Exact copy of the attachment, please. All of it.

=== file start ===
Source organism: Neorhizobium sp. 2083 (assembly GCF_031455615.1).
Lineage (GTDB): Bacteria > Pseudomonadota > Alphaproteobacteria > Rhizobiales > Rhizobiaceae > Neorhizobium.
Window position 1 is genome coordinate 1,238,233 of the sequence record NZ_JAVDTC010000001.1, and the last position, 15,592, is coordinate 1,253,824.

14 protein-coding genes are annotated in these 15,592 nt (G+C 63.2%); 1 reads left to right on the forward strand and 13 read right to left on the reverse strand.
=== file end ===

Source organism: Neorhizobium sp. 2083 (assembly GCF_031455615.1).
Lineage (GTDB): Bacteria > Pseudomonadota > Alphaproteobacteria > Rhizobiales > Rhizobiaceae > Neorhizobium.
Window position 1 is genome coordinate 1,238,233 of the sequence record NZ_JAVDTC010000001.1, and the last position, 15,592, is coordinate 1,253,824.

14 protein-coding genes are annotated in these 15,592 nt (G+C 63.2%); 1 reads left to right on the forward strand and 13 read right to left on the reverse strand.